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N. Korea Moves Scud And Rodong Missiles To South Border And Declares ‘Quasi-state Of War’

N. Korea Moves Scud And Rodong Missiles To South Border And Declares ‘Quasi-state Of War’

The two Koreas traded threats on Friday following a brief exchange of fire a day earlier, in a confrontation that experts say carries a risk that the inexperienced North Korean dictator Kim Jong Un will provoke South Korea to launch a major military retaliation.

The standoff is the first major test of Mr. Kim’s ability to handle a military clash with South Korea along the heavily armed border.

In a step up from smaller border skirmishes last year, North Korea launched rockets on Thursday into remote areas over the border in response to anti-Pyongyang propaganda that South Korea has been blasting across the frontier through speaker systems. Seoul responded by firing dozens of artillery rounds at North Korean bases.

On Friday, South Korea’s military said in a letter to its northern counterparts that it was prepared to “strongly retaliate” to any further attacks after North Korea had threatened to attack the loudspeakers unless they are turned off by Saturday afternoon. Seoul continued its broadcasts Friday and gave no indication it would meet the North Korean demand.

With neither side showing signs of backing down, the question Friday was whether the confrontation would escalate.


“Both sides are playing with fire in this crisis,” said Go Myung-hyun, an expert on North Korea at the Asan Institute for Policy Studies, a Seoul-based think tank.

The U.S. military in South Korea, which is now conducting annual summer drills with South Korean forces, said it was monitoring the situation. North Korea often raises its level of aggressive rhetoric during the exercises.

At a briefing on Thursday, U.S. State Department spokesman John Kirby said Washington called “on Pyongyang to refrain from actions and rhetoric that threaten regional peace and security.”

In one indication that the situation hasn’t yet tipped into full-blown crisis, young South Koreans on Friday played a rare soccer match in the North Korean capital. A team representing a South Korean province beat a squad from the Chinese city Kunming 3-0, South Korea’s Yonhap News Agency reported.

Mr. Kim, believed to be 32 years old, took power in North Korea at the end of 2011. He is frequently shown in state media directing military drills and rocket launches. But his ability to manage military engagement is unclear. Frequent changes in top military staff have also raised questions among outsiders about Mr. Kim’s strategic goals and the level of expertise of those that surround him. Earlier this year, Mr. Kim purged his defense minister, the fourth person to hold the job under the North Korean leader.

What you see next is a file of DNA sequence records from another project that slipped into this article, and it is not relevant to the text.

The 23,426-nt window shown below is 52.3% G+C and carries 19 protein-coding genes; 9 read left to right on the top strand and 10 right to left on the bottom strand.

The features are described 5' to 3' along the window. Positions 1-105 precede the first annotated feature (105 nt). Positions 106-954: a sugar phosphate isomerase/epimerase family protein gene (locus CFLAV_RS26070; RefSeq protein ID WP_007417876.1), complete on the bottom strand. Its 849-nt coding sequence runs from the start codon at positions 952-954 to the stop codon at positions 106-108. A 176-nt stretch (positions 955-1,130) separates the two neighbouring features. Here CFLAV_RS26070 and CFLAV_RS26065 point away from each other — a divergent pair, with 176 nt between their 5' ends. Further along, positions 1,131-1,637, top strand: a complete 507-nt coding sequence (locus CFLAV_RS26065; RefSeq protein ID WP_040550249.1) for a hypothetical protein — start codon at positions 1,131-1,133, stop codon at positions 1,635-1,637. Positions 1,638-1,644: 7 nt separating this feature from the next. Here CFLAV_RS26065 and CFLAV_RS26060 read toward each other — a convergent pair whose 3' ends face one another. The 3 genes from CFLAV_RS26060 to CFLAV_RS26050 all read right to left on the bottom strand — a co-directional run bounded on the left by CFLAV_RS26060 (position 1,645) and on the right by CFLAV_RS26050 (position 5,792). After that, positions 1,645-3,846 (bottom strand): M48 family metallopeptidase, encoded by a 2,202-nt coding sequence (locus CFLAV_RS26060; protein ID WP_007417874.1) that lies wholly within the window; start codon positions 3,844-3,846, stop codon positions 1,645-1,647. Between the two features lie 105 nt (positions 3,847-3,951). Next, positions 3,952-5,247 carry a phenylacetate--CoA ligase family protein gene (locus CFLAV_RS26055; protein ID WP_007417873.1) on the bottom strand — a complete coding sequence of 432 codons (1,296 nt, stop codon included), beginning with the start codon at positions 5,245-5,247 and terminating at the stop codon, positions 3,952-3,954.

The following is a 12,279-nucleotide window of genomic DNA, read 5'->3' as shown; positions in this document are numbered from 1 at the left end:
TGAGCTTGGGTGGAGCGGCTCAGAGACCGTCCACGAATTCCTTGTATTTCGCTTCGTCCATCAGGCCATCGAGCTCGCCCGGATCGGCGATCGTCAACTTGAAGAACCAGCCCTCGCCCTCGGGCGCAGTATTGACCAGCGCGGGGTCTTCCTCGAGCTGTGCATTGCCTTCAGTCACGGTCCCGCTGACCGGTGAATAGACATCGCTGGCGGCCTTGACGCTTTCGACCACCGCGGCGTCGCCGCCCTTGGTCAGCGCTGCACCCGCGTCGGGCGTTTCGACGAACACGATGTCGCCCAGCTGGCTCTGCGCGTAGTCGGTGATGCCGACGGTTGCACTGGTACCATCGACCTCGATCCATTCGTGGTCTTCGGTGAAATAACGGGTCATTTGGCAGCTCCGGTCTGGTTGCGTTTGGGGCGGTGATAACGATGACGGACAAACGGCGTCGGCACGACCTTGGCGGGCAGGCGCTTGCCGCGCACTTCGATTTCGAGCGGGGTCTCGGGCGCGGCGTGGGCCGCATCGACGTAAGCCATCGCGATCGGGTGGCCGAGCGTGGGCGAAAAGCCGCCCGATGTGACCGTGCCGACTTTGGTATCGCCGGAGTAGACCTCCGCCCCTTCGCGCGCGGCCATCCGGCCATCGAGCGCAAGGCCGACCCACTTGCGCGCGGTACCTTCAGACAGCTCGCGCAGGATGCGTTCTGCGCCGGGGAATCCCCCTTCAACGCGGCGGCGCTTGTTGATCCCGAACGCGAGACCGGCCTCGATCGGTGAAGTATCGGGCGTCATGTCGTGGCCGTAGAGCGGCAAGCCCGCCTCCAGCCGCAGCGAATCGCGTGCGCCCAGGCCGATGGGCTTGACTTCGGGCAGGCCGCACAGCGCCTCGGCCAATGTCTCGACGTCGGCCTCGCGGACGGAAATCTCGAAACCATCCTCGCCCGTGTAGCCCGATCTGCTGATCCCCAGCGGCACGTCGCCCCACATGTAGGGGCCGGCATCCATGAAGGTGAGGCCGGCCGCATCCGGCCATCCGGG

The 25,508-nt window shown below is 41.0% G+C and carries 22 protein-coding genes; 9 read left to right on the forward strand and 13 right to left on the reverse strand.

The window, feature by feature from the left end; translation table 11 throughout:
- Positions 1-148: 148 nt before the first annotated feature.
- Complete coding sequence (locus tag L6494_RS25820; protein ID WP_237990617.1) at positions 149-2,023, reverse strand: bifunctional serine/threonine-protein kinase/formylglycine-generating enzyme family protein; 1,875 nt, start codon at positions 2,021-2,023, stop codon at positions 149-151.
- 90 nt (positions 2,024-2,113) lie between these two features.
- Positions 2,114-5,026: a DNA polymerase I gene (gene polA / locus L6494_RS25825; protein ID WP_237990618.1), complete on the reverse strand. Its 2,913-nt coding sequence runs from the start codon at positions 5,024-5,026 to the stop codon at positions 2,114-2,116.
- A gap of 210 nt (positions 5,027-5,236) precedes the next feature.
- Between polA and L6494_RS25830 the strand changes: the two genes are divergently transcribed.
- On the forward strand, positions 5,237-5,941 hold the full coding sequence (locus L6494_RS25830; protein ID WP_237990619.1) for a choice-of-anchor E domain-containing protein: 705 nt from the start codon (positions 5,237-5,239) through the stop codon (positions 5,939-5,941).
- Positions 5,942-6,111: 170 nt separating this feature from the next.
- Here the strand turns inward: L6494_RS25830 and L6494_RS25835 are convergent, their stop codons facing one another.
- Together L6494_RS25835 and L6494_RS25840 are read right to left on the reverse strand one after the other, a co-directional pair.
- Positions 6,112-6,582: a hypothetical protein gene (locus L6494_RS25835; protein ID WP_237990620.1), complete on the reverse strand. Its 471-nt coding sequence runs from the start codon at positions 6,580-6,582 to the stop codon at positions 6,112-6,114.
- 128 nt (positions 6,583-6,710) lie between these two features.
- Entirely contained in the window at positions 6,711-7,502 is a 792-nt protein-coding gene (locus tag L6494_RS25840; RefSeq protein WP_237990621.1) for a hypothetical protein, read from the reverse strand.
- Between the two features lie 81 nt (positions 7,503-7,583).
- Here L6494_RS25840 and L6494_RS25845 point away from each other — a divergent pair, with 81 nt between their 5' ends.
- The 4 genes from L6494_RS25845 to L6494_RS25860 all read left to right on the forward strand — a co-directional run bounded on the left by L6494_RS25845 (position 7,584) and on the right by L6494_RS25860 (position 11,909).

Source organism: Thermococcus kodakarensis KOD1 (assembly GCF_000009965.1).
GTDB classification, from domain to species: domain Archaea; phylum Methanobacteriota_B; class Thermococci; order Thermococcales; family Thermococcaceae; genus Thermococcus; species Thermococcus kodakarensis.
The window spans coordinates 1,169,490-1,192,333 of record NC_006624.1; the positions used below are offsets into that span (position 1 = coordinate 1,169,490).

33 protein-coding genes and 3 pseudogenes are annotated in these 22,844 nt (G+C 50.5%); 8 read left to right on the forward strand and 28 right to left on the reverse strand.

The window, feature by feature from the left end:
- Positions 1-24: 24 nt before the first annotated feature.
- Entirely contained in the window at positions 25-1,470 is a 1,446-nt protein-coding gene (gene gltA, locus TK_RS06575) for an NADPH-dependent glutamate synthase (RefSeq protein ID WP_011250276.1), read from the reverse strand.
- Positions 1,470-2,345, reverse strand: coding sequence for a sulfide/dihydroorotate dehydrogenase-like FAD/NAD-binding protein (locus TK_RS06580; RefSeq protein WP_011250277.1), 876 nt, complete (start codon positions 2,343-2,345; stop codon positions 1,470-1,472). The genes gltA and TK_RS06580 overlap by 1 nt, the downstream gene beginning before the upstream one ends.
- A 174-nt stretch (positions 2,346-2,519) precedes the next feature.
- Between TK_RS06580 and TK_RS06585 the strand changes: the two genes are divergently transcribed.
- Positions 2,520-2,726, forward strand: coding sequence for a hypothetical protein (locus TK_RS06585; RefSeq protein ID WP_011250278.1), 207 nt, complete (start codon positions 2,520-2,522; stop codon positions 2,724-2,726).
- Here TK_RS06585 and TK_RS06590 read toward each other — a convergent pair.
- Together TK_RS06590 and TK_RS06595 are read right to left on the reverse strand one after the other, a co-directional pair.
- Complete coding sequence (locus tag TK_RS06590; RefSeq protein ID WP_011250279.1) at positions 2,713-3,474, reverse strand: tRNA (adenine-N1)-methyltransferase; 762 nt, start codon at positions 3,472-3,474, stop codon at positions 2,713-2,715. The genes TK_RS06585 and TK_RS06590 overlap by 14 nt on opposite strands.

North Korean state media reported that Mr. Kim chaired a meeting of generals late Thursday and ordered the military to be on a “semi-war state” as of Friday, one of the country’s highest states of alerts. In Pyongyang, propaganda trucks with loud speakers broadcast news about the raised level of alert, according to an Associated Press report from the North Korean capital.


Escalating the perceived level of threat inside North Korea also helps to bolster support for Mr. Kim, experts say.

The stakes for North Korea are higher since Seoul loosened its rules of engagement to allow quicker, more powerful responses to North Korean aggression. The shift came after a 2010 North Korean artillery attack on a South Korean island that killed four people and led to the resignation of South Korea’s defense minister, criticized for a weak response.

North Korea’s tactics so far appear to come from a military playbook it has used successfully for decades. Its attacks are often calibrated to maximize fear but avoid a descent into a major conflict its inferior military can’t win, experts say.

Thursday’s shells from the North landed in a remote area, so causing no loss of life—but generating concern in South Korea that further violence could follow. Pyongyang’s setting of a Saturday deadline is also a familiar gambit to increase anxiety and pressure from some inside South Korea to compromise.

One potential route out of the crisis is an offer of talks sent by North Korea late Thursday. However, South Korea’s Unification Ministry, which coordinates inter-Korean relations, said it didn’t consider the offer sincere because Pyongyang denied both launching rockets at the South and planting land mines that maimed two South Korean soldiers earlier this month.

It was as a response to the mine incident that South Korea resumed the loudspeaker broadcasts after more than a decade. Pyongyang is particularly sensitive to the broadcasts because they include criticism of Mr. Kim, an act of treason under the country’s cultlike political system.

 By Alastair Gale, The Wall Street Journal
SOURCE


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